What is Uremia? Causes, Symptoms and Treatment Options for Uremia

Uremia is a medical condition where the level of the blood urea nitrogen is increased. This level is an indicator of the nitrogen waste products and its increase occurs as a result of failure of kidneys to filter the nitrogen waste. Uremia is a life-threatening condition as excess of nitrogen in the blood is harmful to the body. Symptoms of uremia are disorientation, losing consciousness, decreased urine production, dry mouth, lethargy, weakness, pallor, rapid heart rate (tachycardia), edema, and increased thirst. Patient may also experience pain in uremia.

If treatment is sought promptly, then uremia can be reversed; however, there may be permanent damage to the kidneys and failure of the kidneys. Treatment comprises of hospitalization where the cause of the kidney injury is treated in order to prevent further accumulation of the nitrogen waste in the blood. Treatment may also consist of dialysis, fluid therapy, blood transfusions, and medications to stabilize the blood pressure. After the initial acute phase of uremia has passed, treatment is continued with administration of medications, dialysis, and dietary changes. Complications of uremia include cardiac arrest, kidney, and respiratory failure.

Causes and Risk Factors of Uremia

Any condition which impairs the ability of the kidneys to filter the waste products may result in uremia.

Causes and Risk Factors of Uremia

Renal Causes of Uremia include:

  • Certain drugs, like nonsteroidal anti-inflammatory drugs (NSAIDs) given in high doses or excessive intravenous contrast material.
  • Any injury or trauma to the kidney.
  • Certain medical conditions such as hypertension or diabetes may cause damage to the kidney.
  • Other medical conditions of kidneys such as kidney stones, failure of kidneys and anomalies of the kidneys.
  • Occlusion or embolism of the renal artery which hinders the blood flow to the kidney.
  • Surgery to the kidney.

Other causes of uremia include:

Certain medical conditions which cause decrease in blood volume or blood flow may also result in uremia and these are:

  • Burns.
  • Congestive heart failure.
  • Dehydration.
  • Excessive diarrhea, vomiting, or bleeding.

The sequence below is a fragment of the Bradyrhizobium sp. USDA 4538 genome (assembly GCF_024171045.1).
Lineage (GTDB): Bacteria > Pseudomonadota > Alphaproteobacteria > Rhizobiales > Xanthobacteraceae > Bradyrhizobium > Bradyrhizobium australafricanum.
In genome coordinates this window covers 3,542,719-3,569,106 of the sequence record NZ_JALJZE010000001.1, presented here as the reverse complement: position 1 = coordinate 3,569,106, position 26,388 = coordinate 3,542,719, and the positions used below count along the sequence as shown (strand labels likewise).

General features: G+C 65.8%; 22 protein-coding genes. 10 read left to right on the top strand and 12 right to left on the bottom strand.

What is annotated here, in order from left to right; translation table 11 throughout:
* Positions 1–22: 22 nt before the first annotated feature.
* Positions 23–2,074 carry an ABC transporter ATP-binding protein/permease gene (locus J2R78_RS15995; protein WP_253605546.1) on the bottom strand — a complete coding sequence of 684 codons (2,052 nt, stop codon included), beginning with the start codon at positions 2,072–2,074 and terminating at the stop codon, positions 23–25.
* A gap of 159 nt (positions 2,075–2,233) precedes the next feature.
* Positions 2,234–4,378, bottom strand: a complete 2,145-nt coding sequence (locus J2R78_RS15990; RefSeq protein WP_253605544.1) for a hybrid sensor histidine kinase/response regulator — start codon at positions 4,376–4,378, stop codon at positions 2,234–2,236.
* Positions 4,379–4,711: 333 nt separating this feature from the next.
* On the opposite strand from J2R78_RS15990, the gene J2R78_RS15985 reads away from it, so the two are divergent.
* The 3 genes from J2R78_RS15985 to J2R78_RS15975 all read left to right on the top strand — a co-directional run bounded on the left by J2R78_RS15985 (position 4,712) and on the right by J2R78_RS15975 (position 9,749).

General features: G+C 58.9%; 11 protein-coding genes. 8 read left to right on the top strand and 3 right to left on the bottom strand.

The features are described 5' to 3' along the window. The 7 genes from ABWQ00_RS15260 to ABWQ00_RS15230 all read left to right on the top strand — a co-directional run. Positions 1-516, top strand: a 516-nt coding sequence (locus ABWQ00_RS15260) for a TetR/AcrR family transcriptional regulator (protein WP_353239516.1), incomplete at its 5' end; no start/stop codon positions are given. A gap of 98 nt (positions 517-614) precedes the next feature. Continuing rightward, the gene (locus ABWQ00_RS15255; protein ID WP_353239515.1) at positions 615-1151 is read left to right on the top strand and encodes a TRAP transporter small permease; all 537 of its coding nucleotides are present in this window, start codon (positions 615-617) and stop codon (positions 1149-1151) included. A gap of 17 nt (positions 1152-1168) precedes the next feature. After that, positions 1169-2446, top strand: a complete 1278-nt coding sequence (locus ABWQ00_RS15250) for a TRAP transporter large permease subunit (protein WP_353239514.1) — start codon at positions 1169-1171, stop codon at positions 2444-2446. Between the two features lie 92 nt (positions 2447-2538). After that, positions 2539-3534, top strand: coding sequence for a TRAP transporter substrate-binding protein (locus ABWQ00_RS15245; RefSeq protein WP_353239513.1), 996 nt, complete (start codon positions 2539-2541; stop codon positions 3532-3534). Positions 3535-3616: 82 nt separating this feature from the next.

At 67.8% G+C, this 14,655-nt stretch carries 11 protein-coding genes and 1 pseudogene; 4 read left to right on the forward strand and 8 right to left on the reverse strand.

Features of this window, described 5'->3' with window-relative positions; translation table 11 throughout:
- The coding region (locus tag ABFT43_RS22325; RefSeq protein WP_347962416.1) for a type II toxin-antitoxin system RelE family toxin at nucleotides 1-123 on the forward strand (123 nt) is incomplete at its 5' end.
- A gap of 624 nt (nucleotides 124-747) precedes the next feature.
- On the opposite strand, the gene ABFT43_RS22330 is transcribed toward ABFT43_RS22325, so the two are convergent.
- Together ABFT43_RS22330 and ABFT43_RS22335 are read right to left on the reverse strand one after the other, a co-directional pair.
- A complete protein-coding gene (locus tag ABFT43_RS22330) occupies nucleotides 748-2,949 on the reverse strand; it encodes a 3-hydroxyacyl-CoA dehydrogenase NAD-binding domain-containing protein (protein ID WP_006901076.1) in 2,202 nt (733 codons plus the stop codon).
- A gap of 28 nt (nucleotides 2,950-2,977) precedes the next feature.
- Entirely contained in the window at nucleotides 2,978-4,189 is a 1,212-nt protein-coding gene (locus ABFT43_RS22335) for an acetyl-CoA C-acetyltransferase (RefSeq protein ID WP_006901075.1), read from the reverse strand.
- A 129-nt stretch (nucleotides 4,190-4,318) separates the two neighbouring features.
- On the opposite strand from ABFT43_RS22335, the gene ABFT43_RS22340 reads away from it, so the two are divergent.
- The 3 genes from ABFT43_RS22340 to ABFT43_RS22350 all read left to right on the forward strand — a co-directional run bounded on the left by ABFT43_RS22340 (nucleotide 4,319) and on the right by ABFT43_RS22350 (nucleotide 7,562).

• Shock.

Risk Factors for Uremia

  • Hypotension (low blood pressure).
  • Recent injury, infection or surgery.
  • Certain medications if taken in excess may increase the risk of developing uremia such as nonsteroidal anti-inflammatory drugs (NSAIDs) or intravenous contrast material.

Signs and Symptoms of Uremia

The symptoms of uremia can occur suddenly and are serious, as the nitrogen waste, which accumulates in the bloodstream poisons the body.

General Symptoms of Uremia

  • Pain in the abdomen.
  • Disorientation.
  • Loss of consciousness.
  • Dryness in the mouth and nose.
  • Edema.
  • Increased thirst.
  • Lethargy.
  • Hypotension (low blood pressure).
  • Skin pallor.
  • Tachycardia (increased heart rate).
  • Weakness.

Serious symptoms which require prompt medical attention are:

  • Disorientation.
  • Losing consciousness even for a short time.
  • Decreased urine output.
  • Increased thirst.

Tests to Diagnose Uremia

Tests to Diagnose Uremia

  • Urine test.
  • Blood test.
  • Renal function test.
  • Blood biochemical profile.

Treatment for Uremia

Patient is usually admitted into the hospital where the treatment comprises of focusing on the cause of low blood flow to the kidneys and resolving it. The next step involves removing the nitrogen waste from the blood and reestablishing the blood volume and blood pressure. Lastly, the treatment is continued to prevent and treat the waste accumulation and damage to the kidneys. The main goal in treating acute uremia is to stabilize the patient and resolve the cause of uremia and it includes:

  • Hospitalization with IV fluids.
  • Blood products.
  • Blood transfusions.
  • Fluid therapy.
  • Hemodialysis.
  • Medications, such as dopamine, are given to bring up the blood pressure and the cardiac output.

After the acute stage has been dealt with, the treatment is continued with dialysis, modifications in the diet and medications.

Pramod Kerkar, M.D., FFARCSI, DA
Pramod Kerkar, M.D., FFARCSI, DA
Written, Edited or Reviewed By: Pramod Kerkar, M.D., FFARCSI, DA Pain Assist Inc. This article does not provide medical advice. See disclaimer
Last Modified On:January 29, 2019

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